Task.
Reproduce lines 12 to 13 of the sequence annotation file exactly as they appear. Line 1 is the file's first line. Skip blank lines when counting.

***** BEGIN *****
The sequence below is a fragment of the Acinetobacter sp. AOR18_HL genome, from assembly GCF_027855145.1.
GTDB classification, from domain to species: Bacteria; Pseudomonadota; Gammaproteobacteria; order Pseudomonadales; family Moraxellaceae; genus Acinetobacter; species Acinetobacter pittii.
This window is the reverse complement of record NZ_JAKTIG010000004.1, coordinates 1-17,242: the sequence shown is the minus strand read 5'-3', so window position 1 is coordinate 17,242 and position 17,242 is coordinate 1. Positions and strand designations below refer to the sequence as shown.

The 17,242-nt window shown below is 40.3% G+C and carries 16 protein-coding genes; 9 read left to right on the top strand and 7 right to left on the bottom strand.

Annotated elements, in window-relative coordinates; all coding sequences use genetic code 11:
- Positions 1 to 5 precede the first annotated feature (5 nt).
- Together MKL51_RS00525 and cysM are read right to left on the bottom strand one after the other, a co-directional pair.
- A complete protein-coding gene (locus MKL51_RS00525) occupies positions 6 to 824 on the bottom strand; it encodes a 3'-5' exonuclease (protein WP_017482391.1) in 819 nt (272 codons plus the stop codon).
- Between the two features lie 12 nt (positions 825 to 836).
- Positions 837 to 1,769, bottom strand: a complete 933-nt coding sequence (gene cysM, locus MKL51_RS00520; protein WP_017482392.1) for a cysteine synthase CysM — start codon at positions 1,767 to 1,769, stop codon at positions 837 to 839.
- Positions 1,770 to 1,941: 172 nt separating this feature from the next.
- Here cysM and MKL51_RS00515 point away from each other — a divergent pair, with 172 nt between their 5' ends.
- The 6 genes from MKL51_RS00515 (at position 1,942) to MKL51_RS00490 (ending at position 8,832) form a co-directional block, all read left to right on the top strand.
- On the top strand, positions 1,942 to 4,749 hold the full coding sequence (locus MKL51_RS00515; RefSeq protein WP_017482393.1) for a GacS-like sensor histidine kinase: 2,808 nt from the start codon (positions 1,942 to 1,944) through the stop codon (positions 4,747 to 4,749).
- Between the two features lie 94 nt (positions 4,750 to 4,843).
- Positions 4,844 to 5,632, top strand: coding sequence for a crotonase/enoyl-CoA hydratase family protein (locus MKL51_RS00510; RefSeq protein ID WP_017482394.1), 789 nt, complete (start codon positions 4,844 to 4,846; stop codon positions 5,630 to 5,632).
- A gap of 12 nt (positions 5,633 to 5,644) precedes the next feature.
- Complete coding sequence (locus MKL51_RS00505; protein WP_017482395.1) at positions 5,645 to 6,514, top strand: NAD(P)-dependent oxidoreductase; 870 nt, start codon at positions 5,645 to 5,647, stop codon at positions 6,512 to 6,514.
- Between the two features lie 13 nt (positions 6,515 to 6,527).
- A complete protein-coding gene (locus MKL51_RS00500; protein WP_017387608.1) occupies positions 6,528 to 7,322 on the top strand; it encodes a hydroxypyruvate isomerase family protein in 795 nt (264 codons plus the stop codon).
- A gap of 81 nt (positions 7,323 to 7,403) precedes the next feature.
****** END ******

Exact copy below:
- Here cysM and MKL51_RS00515 point away from each other — a divergent pair, with 172 nt between their 5' ends.
- The 6 genes from MKL51_RS00515 (at position 1,942) to MKL51_RS00490 (ending at position 8,832) form a co-directional block, all read left to right on the top strand.